I think it’s clear that when it comes to food, we think about the human race more than any other group of organisms in the world. Flies, for instance, are perhaps the last that would think about. Unless you’re a science or insect enthusiast, you’re not going to look at them with much of an opinion other than, “they’re pests.” What I’ve seen, though, is that organic vegetables can help them and potentially possess greater positives for humans in general as well, if the results have any bearing.
An article on Co.Exist talked about the new findings researchers have uncovered at Southern Methodist University. The story goes that fruit flies that feast on various types of organic vegetables not only go about longer lives but longer bouts of fertility as well. Whether or not these findings impact humans could be anyone’s guess but the truth is that this is an interesting finding. This could be the focus of farmers whom are part of networks like Colle Farmers Market and individuals who take scientific research very seriously.
The study involved two groups used for experiments: one which ate your standard produce found commonly in stores and one which consumed the organic crops. Ultimately, neither group had terribly long spans of life but there were some results that emerged from the study. Amongst them, there was a longer span of egg production seen within the organic-eating fruit flies. I believe that this grants more merit to the idea of fertility than just about any other factor this study seemed to possess.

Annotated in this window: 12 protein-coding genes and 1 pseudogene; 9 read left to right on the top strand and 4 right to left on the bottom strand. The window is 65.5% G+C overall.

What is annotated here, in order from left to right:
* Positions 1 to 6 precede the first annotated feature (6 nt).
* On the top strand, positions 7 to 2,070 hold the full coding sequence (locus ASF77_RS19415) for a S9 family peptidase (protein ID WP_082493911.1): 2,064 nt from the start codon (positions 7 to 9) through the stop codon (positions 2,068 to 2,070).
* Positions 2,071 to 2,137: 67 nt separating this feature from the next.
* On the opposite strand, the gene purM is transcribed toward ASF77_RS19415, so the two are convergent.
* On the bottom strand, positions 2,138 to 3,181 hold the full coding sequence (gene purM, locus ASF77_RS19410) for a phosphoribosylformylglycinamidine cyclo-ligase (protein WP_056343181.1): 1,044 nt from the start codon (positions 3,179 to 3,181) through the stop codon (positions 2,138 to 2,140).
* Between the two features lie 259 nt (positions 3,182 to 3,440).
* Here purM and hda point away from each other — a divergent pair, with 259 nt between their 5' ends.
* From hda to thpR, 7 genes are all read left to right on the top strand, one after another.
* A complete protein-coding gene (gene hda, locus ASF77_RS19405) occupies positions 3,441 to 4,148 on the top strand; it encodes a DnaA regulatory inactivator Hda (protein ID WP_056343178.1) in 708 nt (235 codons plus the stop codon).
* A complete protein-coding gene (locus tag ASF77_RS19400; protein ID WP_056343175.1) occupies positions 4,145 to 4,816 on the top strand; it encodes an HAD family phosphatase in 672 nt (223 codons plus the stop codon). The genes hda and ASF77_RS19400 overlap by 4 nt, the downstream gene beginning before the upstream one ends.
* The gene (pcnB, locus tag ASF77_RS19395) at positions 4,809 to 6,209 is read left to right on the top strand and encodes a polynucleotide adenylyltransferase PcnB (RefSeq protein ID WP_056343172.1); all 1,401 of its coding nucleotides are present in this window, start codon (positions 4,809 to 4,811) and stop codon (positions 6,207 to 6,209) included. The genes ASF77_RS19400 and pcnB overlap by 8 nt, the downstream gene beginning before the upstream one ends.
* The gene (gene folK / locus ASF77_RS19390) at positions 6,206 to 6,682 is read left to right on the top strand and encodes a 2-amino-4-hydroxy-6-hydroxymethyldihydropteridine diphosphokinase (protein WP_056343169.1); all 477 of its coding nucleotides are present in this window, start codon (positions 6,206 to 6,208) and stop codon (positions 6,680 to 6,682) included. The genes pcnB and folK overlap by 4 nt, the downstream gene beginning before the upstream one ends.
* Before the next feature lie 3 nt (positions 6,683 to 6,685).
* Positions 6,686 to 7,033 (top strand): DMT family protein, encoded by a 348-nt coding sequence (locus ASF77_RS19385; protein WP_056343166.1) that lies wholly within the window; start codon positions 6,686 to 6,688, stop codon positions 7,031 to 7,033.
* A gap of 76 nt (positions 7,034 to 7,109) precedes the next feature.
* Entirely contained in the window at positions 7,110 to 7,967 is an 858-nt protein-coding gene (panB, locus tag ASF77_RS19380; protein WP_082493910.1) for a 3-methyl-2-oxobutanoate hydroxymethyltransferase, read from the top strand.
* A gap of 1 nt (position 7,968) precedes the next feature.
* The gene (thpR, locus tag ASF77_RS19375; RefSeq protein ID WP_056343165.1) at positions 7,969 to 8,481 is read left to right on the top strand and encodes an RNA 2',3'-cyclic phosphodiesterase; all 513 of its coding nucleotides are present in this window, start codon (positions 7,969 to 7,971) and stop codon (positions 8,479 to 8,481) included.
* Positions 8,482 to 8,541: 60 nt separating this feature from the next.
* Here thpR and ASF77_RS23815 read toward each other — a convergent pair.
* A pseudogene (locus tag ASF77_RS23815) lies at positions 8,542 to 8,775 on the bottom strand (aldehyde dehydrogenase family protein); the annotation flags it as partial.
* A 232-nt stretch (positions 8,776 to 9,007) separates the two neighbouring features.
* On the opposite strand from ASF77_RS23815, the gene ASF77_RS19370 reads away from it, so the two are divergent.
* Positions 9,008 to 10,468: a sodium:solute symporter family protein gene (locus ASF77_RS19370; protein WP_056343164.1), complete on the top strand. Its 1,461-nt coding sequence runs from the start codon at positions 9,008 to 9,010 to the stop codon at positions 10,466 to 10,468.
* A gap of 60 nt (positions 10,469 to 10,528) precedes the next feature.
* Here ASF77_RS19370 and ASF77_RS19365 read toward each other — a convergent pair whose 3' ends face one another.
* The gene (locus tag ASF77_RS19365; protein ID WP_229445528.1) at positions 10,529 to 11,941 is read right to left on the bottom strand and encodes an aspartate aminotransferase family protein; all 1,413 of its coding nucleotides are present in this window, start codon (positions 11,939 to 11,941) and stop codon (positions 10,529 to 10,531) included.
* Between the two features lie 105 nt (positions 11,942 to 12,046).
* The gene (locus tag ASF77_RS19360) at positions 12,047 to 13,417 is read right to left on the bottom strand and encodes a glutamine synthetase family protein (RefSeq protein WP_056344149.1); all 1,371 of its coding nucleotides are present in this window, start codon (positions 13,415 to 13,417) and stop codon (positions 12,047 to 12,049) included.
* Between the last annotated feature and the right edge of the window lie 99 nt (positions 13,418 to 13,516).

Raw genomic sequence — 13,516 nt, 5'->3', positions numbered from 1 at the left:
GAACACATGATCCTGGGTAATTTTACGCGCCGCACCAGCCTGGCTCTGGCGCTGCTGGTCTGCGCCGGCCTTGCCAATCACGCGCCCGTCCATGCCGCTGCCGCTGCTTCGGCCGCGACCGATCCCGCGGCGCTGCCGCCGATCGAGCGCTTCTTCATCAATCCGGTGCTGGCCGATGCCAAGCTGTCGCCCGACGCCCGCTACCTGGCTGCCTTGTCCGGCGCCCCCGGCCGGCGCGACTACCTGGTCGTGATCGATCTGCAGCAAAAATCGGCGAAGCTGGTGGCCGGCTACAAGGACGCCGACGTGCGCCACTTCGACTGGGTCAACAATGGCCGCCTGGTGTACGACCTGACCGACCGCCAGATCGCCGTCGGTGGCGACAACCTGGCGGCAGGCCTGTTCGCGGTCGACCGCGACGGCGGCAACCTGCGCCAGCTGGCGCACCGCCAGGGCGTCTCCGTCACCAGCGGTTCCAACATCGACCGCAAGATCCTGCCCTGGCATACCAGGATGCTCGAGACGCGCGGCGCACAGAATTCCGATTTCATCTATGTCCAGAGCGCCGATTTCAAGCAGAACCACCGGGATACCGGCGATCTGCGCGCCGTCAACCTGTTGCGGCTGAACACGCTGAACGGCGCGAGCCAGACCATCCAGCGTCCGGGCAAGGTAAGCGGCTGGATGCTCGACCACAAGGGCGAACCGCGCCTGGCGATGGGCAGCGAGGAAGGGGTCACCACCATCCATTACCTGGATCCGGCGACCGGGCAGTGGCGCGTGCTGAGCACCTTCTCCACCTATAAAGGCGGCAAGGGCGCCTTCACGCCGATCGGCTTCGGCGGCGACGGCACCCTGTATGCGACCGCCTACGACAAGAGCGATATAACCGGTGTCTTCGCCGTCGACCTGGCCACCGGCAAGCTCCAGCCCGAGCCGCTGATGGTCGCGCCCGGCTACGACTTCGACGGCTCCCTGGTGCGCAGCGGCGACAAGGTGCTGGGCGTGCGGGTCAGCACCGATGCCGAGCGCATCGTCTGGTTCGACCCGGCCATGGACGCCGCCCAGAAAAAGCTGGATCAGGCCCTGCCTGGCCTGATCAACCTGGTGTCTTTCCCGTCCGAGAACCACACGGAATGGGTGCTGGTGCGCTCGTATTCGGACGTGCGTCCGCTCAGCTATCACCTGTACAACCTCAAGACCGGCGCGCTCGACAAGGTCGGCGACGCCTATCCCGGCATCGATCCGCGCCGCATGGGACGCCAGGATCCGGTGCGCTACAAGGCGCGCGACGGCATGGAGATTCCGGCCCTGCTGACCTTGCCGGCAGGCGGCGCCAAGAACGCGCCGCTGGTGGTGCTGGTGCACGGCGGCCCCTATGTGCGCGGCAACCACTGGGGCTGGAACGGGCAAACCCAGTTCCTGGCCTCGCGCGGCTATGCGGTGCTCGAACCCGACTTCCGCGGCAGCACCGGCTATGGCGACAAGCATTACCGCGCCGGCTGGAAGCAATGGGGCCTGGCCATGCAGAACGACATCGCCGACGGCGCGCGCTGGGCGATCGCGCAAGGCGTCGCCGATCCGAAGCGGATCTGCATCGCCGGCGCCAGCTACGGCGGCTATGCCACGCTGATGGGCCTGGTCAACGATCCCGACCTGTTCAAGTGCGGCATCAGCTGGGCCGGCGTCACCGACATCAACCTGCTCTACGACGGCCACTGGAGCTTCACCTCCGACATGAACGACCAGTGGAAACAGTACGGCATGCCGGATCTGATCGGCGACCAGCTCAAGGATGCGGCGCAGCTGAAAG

There could be a litany of reasons as to why these particular flies fared better. You have to consider that organic diets have more nutrients which the body can make use out of, such as proteins and unsaturated fatty acids. In addition, the produce that you love like fruits and vegetables has better instances of antioxidants than anything else. While these findings aren’t exactly solid, it’s apparent that they only showcase the benefits these products contain and why people should invest in them more often.
I think that this experiment is one of the best because, more than anything, it showcases why people should invest more into organic vegetables and fruit. There seems to be a lack of business done on that matter, though, at least in comparison to some of the bigger stores you could think of. Is it an idea of these crops being too much money for people to regularly invest in? Perhaps so, but I think that better financial management should be done because the benefits of these crops are too valuable to pass up.
Contact Colle Farmers Market if you’re searching for more information about growing your own organic vegetables.